At the time of writing, homebuilding is fast becoming one of the key political battlegrounds, with Labour stepping into the fray and announcing the promise of sweeping electoral reforms that will potentially uproot the 1961 Land Compensation Act and allow Councils to buy up land at the agricultural value rather than the inflated uplift premium that planning permission adds. These potential reforms will enable land to be dispersed for public and private sector development and are being touted as a radical way to reform the system. However, one of the critical challenges for smaller developers is obtaining affordable sites to build on; as the land bankers have been making hay while the sun shines for decades, could these radical reforms turn their gold back into mere soil? Or will lack of political will render the plans fallow? We unpack the details below.
Lisa Nandy, the Shadow Levelling-Up Secretary, has announced that councils across the country subject to a Labour election victory would be given powers to issue CPOs or Compulsory Purchase Orders, to force landowners sitting on unused development land to sell their assets at the market rate less the planning uplift value, the premium hope value that where a chunk of the profits sits. The difference between agricultural value and value per hectare once planning permission is achieved can be several hundred times inflated, according to a recently published article in the Financial Times, where it was stated that "Land worth £22,520 per hectare as agricultural land can on average be worth £6.2mn per hectare with permission — 275 times more" and currently under existing legislation, councils would need to be paying that premium to get people building.
Private-sector homebuilders, particularly in the SME market, will play a considerable role in unlocking the benefits of these types of reforms. If this scenario plays out, we anticipate further accompanying reforms, incentivising the sale of public land into that market, given that opening up affordable sites is a crucial factor in what's currently stalling the nation home building progress. Any business working closely with that sector will know that smaller, hungrier developers are solely focused on growth and will be traditionally based in the community they are building in, looking to move from site to site in that area as their business develops, adding value to the area, rather than a corporation that may choose to hold the land over a much more extended period on a balance sheet. If the goal at this point is to build as many quality homes as possible, by process of deduction, the logical answer lies in supporting the people whose motivations align with the nations.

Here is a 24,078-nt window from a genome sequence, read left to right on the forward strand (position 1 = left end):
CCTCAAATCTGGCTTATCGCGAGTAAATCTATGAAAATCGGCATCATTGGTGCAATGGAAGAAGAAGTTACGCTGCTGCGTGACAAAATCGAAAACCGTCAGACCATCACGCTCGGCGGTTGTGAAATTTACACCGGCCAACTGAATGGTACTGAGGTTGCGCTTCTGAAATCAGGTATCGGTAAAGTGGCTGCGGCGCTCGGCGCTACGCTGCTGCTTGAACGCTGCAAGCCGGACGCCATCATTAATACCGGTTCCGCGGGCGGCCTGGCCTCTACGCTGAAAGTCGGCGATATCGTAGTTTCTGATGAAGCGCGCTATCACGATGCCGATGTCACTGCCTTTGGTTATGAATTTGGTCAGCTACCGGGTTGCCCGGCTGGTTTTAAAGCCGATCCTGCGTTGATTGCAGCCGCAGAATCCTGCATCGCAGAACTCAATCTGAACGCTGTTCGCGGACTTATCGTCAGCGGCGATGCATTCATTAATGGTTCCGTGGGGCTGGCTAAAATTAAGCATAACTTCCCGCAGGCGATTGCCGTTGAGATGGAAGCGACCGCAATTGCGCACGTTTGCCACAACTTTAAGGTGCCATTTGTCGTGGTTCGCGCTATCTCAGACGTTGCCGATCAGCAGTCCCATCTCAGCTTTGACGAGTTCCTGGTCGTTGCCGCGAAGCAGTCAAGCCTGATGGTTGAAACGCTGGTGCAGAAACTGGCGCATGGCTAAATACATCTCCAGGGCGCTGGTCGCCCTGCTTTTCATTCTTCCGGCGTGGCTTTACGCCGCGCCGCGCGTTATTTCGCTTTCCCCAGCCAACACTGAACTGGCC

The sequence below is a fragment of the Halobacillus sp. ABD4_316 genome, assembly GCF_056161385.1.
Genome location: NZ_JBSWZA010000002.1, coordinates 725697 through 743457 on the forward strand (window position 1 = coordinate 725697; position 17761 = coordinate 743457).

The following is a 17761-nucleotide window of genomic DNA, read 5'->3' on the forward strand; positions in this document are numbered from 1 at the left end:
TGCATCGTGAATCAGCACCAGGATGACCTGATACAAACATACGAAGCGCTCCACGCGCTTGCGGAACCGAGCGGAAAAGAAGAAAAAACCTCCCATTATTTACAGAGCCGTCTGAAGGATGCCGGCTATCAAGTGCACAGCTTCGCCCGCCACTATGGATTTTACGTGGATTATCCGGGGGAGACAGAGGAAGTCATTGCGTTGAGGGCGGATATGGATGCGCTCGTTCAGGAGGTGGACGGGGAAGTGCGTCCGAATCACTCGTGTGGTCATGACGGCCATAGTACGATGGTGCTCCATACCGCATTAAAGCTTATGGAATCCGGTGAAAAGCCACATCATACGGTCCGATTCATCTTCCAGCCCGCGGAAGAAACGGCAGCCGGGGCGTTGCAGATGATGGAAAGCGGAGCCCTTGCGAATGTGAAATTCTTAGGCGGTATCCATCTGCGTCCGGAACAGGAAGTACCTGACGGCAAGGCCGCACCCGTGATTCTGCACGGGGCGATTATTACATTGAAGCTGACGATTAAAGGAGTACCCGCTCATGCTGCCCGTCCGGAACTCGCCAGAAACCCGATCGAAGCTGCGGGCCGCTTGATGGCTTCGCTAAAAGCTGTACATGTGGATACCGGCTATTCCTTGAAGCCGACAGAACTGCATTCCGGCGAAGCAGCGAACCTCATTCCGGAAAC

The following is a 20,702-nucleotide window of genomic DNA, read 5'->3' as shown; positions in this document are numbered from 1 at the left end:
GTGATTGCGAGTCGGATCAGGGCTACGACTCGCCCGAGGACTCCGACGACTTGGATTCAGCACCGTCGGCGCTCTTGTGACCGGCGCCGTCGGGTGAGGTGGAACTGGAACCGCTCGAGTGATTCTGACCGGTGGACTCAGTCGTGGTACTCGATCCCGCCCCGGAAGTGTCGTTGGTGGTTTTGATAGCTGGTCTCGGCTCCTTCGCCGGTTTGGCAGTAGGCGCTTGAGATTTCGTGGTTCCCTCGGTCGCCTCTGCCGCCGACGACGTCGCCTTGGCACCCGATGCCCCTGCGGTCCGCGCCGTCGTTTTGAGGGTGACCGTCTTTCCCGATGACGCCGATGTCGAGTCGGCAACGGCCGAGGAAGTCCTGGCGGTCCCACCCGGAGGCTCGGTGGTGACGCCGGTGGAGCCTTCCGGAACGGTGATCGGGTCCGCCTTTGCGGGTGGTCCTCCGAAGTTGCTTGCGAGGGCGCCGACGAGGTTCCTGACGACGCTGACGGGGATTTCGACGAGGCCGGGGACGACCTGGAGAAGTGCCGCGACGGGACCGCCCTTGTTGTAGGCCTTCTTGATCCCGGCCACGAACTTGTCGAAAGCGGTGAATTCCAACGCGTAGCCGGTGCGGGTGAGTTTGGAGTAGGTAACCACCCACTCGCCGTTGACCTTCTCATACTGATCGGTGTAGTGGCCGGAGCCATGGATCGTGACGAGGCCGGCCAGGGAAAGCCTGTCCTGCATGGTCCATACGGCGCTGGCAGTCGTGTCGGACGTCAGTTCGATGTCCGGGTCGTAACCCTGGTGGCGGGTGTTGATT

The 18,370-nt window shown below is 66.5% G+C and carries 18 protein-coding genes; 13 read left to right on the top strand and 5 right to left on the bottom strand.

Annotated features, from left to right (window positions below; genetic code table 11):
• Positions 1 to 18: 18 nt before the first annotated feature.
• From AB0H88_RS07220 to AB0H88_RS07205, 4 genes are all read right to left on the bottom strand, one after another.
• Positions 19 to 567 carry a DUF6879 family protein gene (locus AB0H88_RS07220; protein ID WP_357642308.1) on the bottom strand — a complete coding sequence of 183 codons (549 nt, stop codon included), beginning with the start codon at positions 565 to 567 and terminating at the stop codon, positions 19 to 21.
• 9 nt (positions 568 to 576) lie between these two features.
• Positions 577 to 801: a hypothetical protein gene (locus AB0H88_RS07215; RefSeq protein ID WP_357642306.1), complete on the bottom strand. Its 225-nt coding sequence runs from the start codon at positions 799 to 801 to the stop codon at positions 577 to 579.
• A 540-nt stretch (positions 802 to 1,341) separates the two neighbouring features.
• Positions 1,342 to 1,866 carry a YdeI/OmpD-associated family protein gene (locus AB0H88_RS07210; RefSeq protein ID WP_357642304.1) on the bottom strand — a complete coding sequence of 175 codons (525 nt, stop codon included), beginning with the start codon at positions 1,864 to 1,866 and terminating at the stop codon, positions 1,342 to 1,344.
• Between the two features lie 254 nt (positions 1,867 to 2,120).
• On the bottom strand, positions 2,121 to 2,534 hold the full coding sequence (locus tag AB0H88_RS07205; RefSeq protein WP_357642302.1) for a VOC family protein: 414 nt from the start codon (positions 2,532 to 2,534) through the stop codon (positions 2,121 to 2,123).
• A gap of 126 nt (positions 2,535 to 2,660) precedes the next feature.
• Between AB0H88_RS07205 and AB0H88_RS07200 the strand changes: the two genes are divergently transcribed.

The secondary topic addressed in this latest set of 'talk on the tape' from Westminster is exploring further Green Belt development. This will potentially be a political chess match, with both parties wrangling to get on the right side of a debate where both sides are equally problematic. If you seem to be inactive or not reacting to the housing issue, it's the accessible political capital, with the government branded as "blockers" protecting their "Nimby constituents" and "killing the dream of homeownership", to quote Labour leader Sir Keir Starmer. Still, in this game of rhetoric, you must be careful not to delve into the inconvenient truths of countryside development, or suddenly the paradigm flips, and you're the party that paved paradise and put up a parking lot; hence the Prime Minister taking up the opposing corner to become a perceived noble defender of our green fields.
So what is the answer? Well, it's a lot more nuanced than the media will portray; the reality is meticulous identification process needs to take place on a local level between local authorities, homebuilders and residents, and these inevitable encroaches onto green spaces need to be identified as having substantial benefits to local communities and business so that they follow the path of least resistance. So, for example, with brownfield developments, there is usually an easy consensus that abandoned warehouses and polluted land needs to be regenerated. Still, in the countryside, it will be much harder to find that consensus, so we predict that in the end, rather than damaging and aggressive reforms, areas that are subject to real redevelopment needs, areas of rural poverty that require job and community creation, and areas of high immigration, will welcome a certain level of increased development, and that will be the focus, rather than a forced debate between the nations needs v wants.
At Invest & Fund, we continue to support the kinds of residential property developers that are at the epicentre of these changes, offering enhanced development facilities from 5.30% plus the cost of borrowing. So if you currently represent clients with these requirements, let's talk soon.
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